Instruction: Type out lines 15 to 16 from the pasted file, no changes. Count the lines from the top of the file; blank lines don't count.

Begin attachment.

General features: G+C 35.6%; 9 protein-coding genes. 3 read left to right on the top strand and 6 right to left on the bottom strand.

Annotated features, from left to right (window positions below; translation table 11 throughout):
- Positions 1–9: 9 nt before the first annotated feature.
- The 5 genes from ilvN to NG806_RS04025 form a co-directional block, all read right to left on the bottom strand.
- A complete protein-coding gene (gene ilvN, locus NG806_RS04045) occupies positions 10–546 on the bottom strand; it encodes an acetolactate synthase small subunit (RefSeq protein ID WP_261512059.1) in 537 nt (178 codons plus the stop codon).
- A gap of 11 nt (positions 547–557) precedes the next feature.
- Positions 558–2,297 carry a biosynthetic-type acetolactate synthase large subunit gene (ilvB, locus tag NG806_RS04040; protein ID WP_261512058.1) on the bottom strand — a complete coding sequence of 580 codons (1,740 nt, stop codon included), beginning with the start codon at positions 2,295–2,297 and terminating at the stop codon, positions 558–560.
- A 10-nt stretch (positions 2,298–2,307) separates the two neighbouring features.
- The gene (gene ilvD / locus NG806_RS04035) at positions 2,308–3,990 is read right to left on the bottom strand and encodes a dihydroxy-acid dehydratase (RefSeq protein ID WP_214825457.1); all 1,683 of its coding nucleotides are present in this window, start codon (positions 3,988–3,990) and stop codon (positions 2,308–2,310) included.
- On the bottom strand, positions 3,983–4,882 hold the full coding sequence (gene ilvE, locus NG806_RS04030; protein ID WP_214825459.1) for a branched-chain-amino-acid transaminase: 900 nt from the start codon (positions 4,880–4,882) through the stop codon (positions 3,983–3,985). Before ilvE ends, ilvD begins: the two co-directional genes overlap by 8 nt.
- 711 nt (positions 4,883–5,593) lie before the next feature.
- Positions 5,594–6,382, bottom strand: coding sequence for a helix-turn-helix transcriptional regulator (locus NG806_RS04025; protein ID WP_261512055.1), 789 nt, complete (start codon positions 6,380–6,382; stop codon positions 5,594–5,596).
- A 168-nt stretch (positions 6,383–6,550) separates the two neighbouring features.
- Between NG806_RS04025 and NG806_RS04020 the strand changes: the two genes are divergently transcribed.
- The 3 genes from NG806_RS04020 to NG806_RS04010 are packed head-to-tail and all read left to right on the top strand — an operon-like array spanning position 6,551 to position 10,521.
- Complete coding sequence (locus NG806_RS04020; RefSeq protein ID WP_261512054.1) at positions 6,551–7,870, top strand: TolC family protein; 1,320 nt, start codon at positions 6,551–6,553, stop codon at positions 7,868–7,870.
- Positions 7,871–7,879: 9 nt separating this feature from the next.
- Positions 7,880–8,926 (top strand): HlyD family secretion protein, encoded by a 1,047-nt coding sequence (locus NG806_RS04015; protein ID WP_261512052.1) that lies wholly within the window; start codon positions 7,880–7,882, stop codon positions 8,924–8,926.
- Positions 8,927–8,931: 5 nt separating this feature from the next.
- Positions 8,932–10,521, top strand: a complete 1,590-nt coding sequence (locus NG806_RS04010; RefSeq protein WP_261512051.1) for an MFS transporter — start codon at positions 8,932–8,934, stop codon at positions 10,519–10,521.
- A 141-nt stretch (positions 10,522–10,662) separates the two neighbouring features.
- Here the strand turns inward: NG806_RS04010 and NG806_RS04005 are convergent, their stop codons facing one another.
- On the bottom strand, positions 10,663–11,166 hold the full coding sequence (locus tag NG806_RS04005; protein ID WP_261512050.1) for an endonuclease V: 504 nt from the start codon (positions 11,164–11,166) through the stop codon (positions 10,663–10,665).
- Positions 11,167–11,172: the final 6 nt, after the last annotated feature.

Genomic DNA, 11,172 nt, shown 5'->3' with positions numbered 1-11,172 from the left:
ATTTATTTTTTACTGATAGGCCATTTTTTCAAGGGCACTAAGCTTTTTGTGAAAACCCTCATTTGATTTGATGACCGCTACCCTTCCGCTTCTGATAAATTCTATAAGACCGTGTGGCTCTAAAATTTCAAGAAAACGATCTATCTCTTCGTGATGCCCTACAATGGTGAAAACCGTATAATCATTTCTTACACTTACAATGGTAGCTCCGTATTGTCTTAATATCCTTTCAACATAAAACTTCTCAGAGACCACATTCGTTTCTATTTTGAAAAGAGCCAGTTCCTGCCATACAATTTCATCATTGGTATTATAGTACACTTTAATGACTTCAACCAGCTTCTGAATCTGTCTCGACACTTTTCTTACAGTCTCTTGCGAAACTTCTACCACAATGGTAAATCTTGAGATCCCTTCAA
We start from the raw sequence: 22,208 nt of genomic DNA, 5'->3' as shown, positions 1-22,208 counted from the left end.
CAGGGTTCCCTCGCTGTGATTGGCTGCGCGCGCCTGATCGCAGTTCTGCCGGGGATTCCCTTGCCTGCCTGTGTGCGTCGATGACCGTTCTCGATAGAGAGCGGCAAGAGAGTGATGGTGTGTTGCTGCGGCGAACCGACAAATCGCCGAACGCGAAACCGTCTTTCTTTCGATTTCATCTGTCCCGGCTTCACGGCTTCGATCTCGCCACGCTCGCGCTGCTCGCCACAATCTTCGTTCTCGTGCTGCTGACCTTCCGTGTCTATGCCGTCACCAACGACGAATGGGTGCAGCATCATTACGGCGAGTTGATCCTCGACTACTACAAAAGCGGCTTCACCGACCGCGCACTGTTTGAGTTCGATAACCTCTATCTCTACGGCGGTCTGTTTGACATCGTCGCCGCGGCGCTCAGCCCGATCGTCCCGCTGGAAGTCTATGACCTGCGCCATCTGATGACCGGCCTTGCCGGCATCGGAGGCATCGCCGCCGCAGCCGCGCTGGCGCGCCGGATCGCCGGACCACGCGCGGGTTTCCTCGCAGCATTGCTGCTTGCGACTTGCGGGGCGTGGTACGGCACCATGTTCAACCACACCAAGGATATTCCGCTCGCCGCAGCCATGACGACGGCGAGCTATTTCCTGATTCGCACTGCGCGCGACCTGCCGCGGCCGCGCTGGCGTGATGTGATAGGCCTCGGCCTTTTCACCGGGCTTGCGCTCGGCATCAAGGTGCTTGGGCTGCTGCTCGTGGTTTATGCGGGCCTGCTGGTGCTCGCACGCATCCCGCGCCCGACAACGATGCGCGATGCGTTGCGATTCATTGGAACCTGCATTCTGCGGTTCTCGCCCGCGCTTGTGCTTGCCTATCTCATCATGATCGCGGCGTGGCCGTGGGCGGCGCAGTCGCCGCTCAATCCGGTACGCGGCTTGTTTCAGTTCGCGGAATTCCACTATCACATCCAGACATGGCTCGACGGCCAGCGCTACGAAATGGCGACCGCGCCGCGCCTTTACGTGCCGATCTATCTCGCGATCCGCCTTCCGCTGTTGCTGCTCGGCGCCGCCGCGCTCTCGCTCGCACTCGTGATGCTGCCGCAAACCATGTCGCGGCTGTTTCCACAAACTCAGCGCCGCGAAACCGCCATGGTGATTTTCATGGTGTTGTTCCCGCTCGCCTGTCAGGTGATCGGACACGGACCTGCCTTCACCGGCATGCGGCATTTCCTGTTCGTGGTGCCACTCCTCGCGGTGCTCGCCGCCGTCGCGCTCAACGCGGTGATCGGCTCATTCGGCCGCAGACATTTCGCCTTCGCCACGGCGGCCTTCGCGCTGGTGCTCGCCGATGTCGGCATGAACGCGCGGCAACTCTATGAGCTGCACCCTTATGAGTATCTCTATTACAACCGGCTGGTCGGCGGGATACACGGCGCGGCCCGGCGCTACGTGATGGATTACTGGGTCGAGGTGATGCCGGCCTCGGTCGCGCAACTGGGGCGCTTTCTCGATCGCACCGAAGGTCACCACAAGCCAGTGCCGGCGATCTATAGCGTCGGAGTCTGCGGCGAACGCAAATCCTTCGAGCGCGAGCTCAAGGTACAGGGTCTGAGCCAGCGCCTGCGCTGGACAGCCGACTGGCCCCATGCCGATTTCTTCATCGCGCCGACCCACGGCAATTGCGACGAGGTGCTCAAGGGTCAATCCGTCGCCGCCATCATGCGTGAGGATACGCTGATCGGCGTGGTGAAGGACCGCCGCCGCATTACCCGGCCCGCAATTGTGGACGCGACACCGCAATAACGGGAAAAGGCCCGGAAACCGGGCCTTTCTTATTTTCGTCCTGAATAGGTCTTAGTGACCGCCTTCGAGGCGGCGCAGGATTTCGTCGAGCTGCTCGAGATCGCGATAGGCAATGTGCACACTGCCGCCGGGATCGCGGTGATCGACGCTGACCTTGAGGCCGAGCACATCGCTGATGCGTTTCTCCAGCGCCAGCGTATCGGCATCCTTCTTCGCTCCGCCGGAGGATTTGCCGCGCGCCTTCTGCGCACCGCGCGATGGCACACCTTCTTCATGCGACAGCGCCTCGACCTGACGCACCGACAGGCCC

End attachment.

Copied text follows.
- The 3 genes from NG806_RS04020 to NG806_RS04010 are packed head-to-tail and all read left to right on the top strand — an operon-like array spanning position 6,551 to position 10,521.
- Complete coding sequence (locus NG806_RS04020; RefSeq protein ID WP_261512054.1) at positions 6,551–7,870, top strand: TolC family protein; 1,320 nt, start codon at positions 6,551–6,553, stop codon at positions 7,868–7,870.